Photo Credit: Crystalinks

A final error in thinking that causes trouble for people is not understanding the role of chance and coincidence in life. For example, conspirators say that when a plane hijacked by the Islamic terrorist group al-Qaeda hit the Pentagon on September 11, 2001, it specifically planned to hit a small section on the side of the building. Skeptics claimed that this was the right spot that the government would hit would kill fewer people. People say the government staged the attacks and purposefully did less damage to avoiding hurting workers, but it was just a coincidence that the plane crashed into this wing of the building. The people on the plane were distracting the hijackers, so it was nearly impossible to hit an exact target. Another example of people not appreciating chance and coincidence is the idea of acupuncture resolving pain. People believe that after a doctor sticks needles into different parts of their body after a while will heal them after a week or so. Often, the individuals who had received these procedures felt better a few days after. There is no basis to these claims though because pain and minor illness often resolve anyway, so these people are just falsely attributing the acupuncture to them feeling better. A third example of this logical error is how strange events happen during the use of Ouija boards. People are often nervous due to what they have heard about Ouija boards, so even natural or everyday sounds will frighten them as they play. Their hands might shake and move the board as well, so they cannot validly claim that spirits or other beings are affecting it. Many people don’t realize that not every occurrence happens for a specific reason; most events are merely coincidental.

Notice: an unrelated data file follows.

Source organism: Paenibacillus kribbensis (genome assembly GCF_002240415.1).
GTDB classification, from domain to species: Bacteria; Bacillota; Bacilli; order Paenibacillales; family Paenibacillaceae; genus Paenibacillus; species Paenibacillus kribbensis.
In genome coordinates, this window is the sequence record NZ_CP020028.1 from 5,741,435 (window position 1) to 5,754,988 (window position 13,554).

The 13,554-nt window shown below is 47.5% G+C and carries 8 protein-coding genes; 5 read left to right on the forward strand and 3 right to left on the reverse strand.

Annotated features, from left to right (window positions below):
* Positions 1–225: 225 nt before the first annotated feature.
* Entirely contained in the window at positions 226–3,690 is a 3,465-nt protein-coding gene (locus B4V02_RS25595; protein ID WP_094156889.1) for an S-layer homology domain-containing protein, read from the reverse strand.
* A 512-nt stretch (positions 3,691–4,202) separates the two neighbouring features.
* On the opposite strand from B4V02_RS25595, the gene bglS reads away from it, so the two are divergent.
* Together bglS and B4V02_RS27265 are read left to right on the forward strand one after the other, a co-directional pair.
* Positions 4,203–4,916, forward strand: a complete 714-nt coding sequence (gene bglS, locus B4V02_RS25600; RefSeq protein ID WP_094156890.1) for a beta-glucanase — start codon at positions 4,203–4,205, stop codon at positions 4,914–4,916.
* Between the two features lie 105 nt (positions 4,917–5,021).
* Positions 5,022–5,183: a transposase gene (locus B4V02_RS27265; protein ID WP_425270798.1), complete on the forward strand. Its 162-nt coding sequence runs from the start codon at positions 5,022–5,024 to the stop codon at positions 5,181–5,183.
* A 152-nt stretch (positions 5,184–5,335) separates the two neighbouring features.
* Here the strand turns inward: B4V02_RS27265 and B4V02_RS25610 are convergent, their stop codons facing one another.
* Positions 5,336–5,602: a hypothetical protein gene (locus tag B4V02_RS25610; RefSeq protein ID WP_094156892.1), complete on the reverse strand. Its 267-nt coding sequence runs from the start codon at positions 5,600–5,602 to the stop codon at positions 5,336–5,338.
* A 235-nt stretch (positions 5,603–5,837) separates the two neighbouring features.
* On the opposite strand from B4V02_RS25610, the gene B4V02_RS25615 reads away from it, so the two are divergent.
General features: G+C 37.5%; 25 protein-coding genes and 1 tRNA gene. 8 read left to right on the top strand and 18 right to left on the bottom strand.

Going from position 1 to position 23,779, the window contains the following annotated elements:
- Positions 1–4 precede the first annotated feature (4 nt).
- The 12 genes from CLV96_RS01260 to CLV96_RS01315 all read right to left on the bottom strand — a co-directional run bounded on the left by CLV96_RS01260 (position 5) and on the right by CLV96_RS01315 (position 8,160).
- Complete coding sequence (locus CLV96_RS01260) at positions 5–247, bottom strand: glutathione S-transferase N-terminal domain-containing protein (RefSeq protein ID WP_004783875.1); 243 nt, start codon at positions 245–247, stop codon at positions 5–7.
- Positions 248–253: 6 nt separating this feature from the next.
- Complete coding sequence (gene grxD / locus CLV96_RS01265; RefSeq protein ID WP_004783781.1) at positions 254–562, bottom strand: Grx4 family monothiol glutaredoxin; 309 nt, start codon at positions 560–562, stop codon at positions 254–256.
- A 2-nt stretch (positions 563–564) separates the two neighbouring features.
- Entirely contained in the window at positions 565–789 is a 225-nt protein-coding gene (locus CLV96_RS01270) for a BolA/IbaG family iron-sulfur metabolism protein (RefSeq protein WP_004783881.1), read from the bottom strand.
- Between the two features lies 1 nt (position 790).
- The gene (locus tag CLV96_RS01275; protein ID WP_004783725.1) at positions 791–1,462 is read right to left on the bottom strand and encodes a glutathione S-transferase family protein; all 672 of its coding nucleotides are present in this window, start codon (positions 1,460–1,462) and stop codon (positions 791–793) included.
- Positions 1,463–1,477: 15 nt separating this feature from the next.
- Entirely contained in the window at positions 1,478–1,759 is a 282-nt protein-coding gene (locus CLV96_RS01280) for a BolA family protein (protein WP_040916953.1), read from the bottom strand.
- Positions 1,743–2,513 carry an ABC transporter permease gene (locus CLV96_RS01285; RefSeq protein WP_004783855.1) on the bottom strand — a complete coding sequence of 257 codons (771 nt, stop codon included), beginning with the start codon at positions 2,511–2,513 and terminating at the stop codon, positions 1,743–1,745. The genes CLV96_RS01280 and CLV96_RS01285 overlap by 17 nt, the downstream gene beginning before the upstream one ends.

What these three logical errors have in common is that they are all excuses to ignore legitimate scientific evidence. They are a result of humans trying to find purpose in spending their time chasing unknowns. People have hope to accomplish something of significance to feel better about themselves, so they rely on frivolous claims and compromised evidence to get a positive result. At first, people may get a sense of achievement from this undertaking, but it will go away quickly because there is no substance to their so-called findings. Moving forward, people should attempt at putting greater effort to find relevant claims and back them up with facts found using hard work and dedication. Trying to prove an enormous sea creature exists in a lake in Scotland is the least of humankind’s worries, yet people search endlessly for answers. However, the cure for cancer has still not been found. If all of these conspirators spent their time on cancer research, maybe the human race finally would amount to something truly life-changing.

Photo Credit: National Geographic